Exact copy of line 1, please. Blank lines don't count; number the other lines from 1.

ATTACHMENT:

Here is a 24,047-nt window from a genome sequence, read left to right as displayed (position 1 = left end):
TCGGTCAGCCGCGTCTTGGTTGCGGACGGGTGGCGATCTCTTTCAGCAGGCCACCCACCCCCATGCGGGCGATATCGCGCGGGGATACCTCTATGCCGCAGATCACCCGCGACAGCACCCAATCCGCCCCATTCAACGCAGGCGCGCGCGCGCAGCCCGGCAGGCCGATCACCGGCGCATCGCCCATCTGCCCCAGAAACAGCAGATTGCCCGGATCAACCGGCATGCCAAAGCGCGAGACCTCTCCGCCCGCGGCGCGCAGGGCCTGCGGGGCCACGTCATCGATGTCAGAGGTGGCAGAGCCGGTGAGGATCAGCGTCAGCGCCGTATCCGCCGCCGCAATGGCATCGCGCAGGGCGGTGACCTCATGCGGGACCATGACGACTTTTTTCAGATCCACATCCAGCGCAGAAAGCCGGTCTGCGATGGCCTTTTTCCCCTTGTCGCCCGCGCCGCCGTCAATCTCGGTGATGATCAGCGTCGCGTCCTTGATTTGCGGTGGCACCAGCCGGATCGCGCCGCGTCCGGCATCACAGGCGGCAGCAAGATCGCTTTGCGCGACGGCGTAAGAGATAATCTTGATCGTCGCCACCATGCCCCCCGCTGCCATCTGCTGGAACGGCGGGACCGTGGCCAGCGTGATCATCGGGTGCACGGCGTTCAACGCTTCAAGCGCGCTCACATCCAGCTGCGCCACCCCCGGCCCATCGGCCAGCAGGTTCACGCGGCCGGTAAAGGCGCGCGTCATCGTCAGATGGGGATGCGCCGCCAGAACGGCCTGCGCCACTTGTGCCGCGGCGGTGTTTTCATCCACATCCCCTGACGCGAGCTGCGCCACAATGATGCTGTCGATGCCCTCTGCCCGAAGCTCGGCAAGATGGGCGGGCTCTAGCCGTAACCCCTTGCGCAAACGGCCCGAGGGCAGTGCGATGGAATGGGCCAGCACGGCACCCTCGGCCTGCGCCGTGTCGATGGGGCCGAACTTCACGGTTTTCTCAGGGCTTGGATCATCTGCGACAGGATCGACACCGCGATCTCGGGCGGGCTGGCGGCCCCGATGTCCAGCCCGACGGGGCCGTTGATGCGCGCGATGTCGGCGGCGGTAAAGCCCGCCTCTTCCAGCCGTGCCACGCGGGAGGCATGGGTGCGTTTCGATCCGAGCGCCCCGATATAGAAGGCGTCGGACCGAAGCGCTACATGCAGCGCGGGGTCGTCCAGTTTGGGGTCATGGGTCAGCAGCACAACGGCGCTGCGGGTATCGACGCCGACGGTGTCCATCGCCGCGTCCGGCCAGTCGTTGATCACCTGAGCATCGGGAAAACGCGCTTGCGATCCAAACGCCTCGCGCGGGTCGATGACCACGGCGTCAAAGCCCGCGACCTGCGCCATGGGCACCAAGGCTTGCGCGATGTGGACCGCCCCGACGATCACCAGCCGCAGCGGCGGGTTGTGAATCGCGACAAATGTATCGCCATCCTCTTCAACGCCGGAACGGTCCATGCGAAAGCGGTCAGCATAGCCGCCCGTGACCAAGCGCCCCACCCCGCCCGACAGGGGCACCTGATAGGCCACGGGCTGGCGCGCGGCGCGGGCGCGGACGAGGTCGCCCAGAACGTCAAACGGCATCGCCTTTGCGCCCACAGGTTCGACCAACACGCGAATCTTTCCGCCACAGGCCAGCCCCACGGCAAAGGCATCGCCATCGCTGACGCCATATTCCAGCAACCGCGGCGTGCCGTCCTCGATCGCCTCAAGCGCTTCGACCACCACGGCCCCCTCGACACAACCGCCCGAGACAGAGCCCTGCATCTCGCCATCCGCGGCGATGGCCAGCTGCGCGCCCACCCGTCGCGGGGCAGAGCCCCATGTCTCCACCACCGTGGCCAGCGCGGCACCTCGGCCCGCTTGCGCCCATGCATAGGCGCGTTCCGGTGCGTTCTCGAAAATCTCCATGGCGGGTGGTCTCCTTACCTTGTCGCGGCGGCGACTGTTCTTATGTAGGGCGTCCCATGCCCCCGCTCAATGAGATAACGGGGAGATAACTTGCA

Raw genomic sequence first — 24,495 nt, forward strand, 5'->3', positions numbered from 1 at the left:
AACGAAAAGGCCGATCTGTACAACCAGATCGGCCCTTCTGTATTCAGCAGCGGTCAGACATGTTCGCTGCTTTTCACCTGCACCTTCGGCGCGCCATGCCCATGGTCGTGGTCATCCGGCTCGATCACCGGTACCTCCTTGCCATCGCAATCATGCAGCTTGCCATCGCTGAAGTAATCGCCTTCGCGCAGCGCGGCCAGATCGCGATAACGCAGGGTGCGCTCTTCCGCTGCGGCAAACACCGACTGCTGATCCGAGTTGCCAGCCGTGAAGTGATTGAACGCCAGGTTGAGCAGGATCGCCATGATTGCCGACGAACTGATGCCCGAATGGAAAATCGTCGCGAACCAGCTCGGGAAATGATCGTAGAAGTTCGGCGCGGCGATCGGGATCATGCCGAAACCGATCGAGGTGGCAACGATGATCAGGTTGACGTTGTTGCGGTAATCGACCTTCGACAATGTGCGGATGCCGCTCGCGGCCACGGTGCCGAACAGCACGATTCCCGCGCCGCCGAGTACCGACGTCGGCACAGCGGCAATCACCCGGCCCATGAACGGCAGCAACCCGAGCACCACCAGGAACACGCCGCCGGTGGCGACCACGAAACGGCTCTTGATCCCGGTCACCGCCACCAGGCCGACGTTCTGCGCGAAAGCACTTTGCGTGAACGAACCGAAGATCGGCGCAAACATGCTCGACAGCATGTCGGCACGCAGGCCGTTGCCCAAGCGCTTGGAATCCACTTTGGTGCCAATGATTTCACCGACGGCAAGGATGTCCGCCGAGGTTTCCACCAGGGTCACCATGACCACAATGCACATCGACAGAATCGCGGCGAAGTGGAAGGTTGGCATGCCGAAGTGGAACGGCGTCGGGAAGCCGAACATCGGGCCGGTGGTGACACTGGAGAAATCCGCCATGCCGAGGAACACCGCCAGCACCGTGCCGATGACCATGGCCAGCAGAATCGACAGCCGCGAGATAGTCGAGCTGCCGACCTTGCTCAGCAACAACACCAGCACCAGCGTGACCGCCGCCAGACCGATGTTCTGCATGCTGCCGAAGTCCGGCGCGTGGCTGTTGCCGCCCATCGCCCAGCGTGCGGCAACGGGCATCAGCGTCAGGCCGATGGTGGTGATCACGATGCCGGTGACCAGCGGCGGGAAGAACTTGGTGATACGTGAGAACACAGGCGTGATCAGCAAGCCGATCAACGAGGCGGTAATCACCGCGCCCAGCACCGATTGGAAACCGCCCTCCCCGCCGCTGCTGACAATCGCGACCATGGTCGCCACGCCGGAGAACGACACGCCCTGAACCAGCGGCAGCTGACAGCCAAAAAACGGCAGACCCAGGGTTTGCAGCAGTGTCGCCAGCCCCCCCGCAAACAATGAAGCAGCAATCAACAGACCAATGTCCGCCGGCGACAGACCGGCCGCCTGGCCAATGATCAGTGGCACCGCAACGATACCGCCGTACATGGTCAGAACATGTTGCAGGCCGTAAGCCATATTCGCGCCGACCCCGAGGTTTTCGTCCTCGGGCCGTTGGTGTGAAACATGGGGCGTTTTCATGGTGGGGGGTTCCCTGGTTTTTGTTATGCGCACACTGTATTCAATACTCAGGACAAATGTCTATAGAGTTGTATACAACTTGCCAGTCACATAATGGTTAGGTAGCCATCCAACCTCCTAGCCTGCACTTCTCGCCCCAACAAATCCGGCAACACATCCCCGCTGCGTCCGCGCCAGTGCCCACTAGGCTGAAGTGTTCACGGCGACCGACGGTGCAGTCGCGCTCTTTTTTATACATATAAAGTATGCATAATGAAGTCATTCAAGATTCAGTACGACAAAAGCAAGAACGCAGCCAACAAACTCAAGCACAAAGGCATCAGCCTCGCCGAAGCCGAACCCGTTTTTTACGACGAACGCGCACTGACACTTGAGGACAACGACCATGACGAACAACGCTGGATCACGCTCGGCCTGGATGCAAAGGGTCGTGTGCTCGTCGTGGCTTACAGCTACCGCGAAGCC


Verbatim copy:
Here is a 24,047-nt window from a genome sequence, read left to right as displayed (position 1 = left end):